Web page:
Saturday, August 15, 2015

From Alice’s Scrapbook: A Diva of the Golden Age of Opera

The first halftone photo to appear
in an American periodical, 
December 2, 1873.
In his history of American magazines, published in 1957, Frank Luther Mott wrote, “In these latter days, when everyone has his picture in the paper now and then, it is hard to understand the passion for portraits that was general in the nineties. But it was possible then, for the first time, for middle-class readers to collect portraits of the great; and thousands of them did.” If that was the case in the 50s, it’s even more so now, when photographs are ubiquitous and inescapable. But when Alice was collecting pictures for her scrapbooks, the technology that allowed magazines and newspapers to reproduce photos was new.

This was the halftone printing process, which broke down an image into a series of dots of varying sizes—it’s the same principle that newspapers still use today, which you can see if you look closely at a printed black-and-white photo. The technique was first developed in the 1870s, and newspapers and magazines very quickly began replacing engravings with photos. Photographs could be transmitted by wire and printed more or less instantly, while engravings had to be produced by hand. A skilled engraver like Timothy Cole of The Century might be paid up to $300 for a page-size woodcut, whereas a halftone could be purchased for less than $20. By the early 1890s, it was clear that halftones would soon replace engravings entirely.

Photo of Max Alvary as Siegfried
from Alice’s scrapbook
Notable figures from the world of art, literature, music, drama, politics, and science were popular subjects for magazine photography. Some magazines even published series of portraits of famous men and women on pages that were printed on only one side so they could be cut out and pasted into scrapbooks without destroying the page. Alice saved many images from Munsey’s Magazine, which ran a regular section called “The Stage” featuring photos of the stars of the theater and opera. Alice was a regular theatergoer and though she may not have had an opportunity to see grand opera in the 1880s and 1890s, it was clearly something she was interested in.

Alice’s scrapbooks contain photographs of some of the great figures of opera in the late 19th century, including Edouard de Reszke, a Polish bass known for the role of Méphistophélès in Gounoud’s Faust, and the great Wagnerians Max Alvary and Rosa Sucher. Also featured is the dramatic soprano Lillian Nordica, who was one of the most celebrated American opera singers of this period.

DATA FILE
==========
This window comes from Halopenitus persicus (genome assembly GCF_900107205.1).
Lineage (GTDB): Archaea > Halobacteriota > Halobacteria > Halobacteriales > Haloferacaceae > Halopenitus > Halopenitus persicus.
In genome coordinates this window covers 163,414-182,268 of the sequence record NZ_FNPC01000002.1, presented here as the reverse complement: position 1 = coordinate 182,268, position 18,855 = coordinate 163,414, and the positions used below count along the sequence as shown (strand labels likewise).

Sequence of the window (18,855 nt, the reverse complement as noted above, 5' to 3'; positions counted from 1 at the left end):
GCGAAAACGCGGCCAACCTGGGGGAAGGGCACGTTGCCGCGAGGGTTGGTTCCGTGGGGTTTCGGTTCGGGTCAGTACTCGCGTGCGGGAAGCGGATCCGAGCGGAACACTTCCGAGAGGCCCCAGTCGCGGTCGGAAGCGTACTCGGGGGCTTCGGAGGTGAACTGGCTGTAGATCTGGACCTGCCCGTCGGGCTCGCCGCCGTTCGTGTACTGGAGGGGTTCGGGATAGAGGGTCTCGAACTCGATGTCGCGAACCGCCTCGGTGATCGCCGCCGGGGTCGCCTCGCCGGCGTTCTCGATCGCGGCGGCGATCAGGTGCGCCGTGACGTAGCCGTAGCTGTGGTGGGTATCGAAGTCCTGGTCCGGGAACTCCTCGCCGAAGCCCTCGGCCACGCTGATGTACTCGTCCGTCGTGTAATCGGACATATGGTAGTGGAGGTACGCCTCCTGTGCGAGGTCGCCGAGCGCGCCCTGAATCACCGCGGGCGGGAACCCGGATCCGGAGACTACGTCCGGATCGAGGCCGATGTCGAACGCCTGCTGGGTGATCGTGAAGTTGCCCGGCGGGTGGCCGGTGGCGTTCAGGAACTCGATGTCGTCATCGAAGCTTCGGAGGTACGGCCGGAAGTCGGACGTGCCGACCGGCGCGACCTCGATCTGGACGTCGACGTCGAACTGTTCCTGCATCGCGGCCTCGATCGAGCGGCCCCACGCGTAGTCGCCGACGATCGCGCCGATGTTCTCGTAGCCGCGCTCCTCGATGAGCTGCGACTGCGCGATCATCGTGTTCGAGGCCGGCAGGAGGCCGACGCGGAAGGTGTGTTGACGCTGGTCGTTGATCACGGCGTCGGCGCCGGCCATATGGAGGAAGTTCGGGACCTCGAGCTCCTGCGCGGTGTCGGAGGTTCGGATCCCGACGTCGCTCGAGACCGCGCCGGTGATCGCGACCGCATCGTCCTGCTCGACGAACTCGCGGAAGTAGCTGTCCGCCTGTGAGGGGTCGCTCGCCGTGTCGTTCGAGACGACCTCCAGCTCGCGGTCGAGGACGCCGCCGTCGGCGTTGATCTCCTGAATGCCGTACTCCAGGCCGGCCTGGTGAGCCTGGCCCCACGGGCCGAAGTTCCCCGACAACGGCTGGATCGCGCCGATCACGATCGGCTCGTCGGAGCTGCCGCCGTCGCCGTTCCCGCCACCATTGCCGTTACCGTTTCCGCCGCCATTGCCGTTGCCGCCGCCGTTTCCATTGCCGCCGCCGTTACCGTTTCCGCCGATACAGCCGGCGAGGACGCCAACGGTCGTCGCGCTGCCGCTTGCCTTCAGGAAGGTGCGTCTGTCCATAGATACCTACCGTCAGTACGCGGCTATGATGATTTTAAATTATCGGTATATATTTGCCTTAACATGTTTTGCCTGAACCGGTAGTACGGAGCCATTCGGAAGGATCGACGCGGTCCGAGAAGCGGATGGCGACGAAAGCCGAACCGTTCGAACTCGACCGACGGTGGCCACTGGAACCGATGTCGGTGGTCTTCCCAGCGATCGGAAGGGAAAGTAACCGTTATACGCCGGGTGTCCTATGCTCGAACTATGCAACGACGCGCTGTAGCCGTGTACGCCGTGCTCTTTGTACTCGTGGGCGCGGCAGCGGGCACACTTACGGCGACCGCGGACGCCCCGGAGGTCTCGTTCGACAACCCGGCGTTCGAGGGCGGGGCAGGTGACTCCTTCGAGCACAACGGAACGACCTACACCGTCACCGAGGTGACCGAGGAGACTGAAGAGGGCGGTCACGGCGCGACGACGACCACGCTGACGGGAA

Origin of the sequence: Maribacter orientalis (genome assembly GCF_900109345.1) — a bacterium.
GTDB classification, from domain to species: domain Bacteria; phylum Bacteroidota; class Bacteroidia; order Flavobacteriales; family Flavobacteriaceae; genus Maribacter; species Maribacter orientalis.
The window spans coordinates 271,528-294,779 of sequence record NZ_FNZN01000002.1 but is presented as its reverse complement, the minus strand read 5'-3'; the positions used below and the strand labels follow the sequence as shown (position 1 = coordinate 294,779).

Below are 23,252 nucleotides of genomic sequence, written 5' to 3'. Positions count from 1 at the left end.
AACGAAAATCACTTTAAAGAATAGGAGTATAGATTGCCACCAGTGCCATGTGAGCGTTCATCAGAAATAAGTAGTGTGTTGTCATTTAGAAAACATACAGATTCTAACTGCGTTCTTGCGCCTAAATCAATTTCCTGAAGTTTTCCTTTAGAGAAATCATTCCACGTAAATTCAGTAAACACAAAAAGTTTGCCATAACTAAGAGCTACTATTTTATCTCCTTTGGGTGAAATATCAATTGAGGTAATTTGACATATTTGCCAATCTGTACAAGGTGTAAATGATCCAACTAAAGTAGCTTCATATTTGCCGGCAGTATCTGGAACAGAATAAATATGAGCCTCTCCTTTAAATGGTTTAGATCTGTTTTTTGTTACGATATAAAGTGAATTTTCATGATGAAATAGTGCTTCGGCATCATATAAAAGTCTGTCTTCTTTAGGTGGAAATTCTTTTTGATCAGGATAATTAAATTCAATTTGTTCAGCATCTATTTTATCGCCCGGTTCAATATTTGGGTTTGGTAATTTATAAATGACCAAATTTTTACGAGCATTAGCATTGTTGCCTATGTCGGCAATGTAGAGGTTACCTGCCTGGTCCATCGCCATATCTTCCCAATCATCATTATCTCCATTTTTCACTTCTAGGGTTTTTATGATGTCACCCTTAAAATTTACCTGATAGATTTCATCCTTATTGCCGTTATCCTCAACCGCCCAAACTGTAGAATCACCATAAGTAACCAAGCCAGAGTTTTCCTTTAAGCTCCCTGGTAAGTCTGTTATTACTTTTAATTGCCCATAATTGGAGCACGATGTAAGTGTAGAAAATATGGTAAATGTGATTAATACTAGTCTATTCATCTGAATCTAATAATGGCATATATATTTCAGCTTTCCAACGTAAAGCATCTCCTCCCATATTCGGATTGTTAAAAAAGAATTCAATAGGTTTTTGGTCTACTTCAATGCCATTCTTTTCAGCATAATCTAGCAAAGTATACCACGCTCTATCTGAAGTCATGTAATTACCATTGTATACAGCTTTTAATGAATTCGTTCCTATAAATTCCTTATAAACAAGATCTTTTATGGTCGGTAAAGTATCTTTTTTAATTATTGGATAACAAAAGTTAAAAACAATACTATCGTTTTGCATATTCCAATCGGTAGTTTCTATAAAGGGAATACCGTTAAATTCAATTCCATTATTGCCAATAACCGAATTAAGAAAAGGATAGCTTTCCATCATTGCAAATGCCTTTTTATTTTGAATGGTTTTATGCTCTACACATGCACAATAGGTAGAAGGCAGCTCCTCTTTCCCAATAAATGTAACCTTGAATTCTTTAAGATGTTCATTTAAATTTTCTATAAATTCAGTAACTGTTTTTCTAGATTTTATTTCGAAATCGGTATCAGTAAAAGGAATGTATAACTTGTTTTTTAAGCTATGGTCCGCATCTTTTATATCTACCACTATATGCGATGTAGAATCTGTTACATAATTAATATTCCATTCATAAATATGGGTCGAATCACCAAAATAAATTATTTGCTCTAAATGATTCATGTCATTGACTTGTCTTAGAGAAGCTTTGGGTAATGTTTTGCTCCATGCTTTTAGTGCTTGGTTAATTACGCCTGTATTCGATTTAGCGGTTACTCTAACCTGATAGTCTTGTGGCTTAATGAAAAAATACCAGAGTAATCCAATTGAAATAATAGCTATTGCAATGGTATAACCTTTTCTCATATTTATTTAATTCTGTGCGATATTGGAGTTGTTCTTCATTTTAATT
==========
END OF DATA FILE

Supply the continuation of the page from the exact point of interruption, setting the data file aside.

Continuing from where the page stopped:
Photo of Lillian Nordica
from Alice’s scrapbook
Lillian Allen Norton was born in 1857 in Farmington, Maine and received her musical education at the New England Conservatory in Boston. After she graduated at the age of 18, she went to Milan for further study, and first performed there in 1879 as Elvira in Mozart’s Don Giovanni. Now known as Lillian Nordica, she performed in St. Petersburg, London’s Royal Opera House, and at the Bayreuth Festival, where she created the role of Elsa in Lohengrin.

In 1891, she made her debut at the Metropolitan Opera in New York, and in 1898 she first appeared in what would become one of her most celebrated roles: Brünnhilde in Wagner’s Die Walkure. As she told a reporter from the New York Herald, this was a “most trying role. Most of it ranges so low that it is best suited to a mezzo soprano; yet the Walkure Shout requires a high soprano. Yes, you must be so note perfect in that role that nothing can disconcert you.”

While Nordica enjoyed great fame and fortune in her professional career, her personal life was troubled. She was married three times, all unhappily (she was about to divorce her first husband when he disappeared in a mysterious hot-air balloon accident), and by the 1910s was in poor health. Nonetheless, she set off in 1913 for an Australian concert tour. Her ship ran aground on a coral reef and was stranded for three days in the Gulf of Papua. Nordica contracted pneumonia, from which she never really recovered, and she died in Jakarta, Indonesia, in 1914.
Coca-Cola advertisement, ca. 1906,
featuring Lillian Nordica

Lillian Nordica’s childhood home in Farmington is now open as a museum, and the town celebrates Nordica Day every year on August 17, which commemorates the day in 1911 on which the diva performed for her home town.

Additional photos and information can be found at the Maine Memory Network’s online exhibit, Lillian Nordica: Farmington Diva.

You can listen to a recording of Brünnhilde’s battle cry, captured live at the Metropolitan Opera in 1903.

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